2.B: CORPORATE SOCIAL RESPONSIBILITY................................................................................. 8
2.C: GOVERNANCE...................................................................................................................................... 9
3: OPERATIONAL, QUALITY CONTROL AND MANAGEMENT........................ 10
3.A: MANAGEMENT CONTROLS AND ACCOUNTABILITY............................................ 10
3.B: CLEANING SPECIFICATIONS (FREQUENCIES AND SCHEDULES).................. 11
3.C: QUALITY CONTROL....................................................................................................................... 11
3.D: PRODUCTIVITY AND CLEANING ASSIGNMENTS..................................................... 12
3.E: TRAINING ON PROCEDURES. HEALTH AND ERGONOMICS............................. 12
3.F: TRAINING ON THE ENVIRONMENT AND SUSTAINABILITY.............................. 13
3.G: PRODUCT PROCUREMENT........................................................................................................ 15
TERMS, DEFINITIONS AND ORGANIZATIONS...................................................... 16
MISSION OF THE GREEN CLEANING NETWORK
The mission of the Green Cleaning Network is to:
• Create a global movement that promotes the importance of cleaning as a cost-effective health protection strategy, while minimizing adverse impacts on the environment.
• Develop strategies, standards, certifications, credentials, training and other programs that engage all parts of the cleaning industry including cleaning personnel, service providers, product manufacturers, distributors, property and facility managers, and other purchasers.
• Move the global cleaning industry beyond just the use of Green products towards becoming sustainable companies themselves.
• Mentor the next generation of leaders in the cleaning industry.
OUR APPROACH TO STANDARD DEVELOPMENT
The Green Cleaning Network’s approach is to develop:
• Programs that shall consider the needs of local markets. While every country shares the goal to protect human health, society and the environment, but the current status of the local cleaning industry may vary significantly. Thus, programs shall be based on a global framework while taking into account the specific needs of the local industry allowing each to advance towards the goal at their own pace.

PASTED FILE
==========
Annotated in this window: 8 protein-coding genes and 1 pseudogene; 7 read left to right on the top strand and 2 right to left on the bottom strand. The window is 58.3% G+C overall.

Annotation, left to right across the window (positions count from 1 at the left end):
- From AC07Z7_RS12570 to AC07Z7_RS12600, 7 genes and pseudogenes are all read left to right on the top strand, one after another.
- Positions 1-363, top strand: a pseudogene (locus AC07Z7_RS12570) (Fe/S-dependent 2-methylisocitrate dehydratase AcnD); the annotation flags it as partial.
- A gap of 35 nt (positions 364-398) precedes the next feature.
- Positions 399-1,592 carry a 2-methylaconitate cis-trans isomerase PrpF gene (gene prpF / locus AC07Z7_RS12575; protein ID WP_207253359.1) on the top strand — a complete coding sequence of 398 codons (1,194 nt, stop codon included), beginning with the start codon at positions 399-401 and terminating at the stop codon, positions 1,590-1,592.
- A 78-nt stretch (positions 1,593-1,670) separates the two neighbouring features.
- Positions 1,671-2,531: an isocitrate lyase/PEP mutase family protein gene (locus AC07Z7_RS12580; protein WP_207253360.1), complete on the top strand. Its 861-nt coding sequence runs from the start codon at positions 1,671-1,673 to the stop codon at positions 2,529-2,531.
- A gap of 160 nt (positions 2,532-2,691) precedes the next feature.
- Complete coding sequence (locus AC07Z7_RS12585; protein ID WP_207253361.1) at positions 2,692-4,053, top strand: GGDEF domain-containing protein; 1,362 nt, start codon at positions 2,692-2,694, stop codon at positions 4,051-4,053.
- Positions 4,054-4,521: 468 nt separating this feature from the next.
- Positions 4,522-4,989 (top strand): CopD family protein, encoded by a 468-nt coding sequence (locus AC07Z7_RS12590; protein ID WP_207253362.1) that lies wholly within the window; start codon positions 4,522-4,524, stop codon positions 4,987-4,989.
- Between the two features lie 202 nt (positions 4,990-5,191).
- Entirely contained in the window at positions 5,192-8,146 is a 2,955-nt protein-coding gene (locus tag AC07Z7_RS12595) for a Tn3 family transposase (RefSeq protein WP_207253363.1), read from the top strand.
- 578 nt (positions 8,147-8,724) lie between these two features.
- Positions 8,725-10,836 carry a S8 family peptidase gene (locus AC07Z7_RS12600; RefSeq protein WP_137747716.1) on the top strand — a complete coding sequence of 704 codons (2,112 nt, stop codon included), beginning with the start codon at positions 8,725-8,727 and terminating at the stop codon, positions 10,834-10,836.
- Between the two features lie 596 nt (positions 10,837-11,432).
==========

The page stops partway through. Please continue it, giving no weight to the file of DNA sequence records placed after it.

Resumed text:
• Programs that shall consider cost and technical issues to minimize barriers for small and medium-size organizations.
• Programs that shall engage governments, property management companies, building owners and the like to create demand in the marketplace.
• Programs that shall consider engagement, transparency, continual improvement and a commitment to protecting health, society and the environment as the keys to long term success.
The Green Cleaning Network has determined that a Sustainable Cleaning Program shall be an effective cleaning program including the products and processes that protect building occupant and cleaning personnel health, while reducing impacts on the environment.
Furthermore, the Green Cleaning Network has determined that a Sustainable Cleaning Program goes beyond those products and processes to address the organization’s commitment to sustainability principals developed by organizations such as the United Nations Environmental Programs including the 10 Principals of the UN Global Compact, Global Reporting Initiative (GRI) and the Carbon Disclosure Project; along with the use of Green Building and cleaning industry standards and requirements.
who may be certified
The Green Cleaning Network will award its Sustainable Cleaning certification to any cleaning service provider or in-house cleaning program that fulfills the requirements of this standard. No product manufacturer or distributor may achieve this certification. Although company advertisements may include reference to products that support this standard, it remains the responsibility of each individual program to ensure that the products they use do in fact meet the criteria set forth in this standard.
The certification is valid for 12 months from the date of award.
Certification will entitle any cleaning service provider or in-house program to publish this achievement in advertisements and promotional materials as long as certification remains current.
Section 1: organizational policy ON SUSTAINABLE CLEANING
INTENT: The intent of this section is to address and confirm the organization’s commitment to a Sustainable Cleaning program. This commitment will be measured in terms of a clear organizational policy that addresses key success factors, along with ongoing communications efforts to inform and engage building occupants, cleaning personnel, visitors and other building users.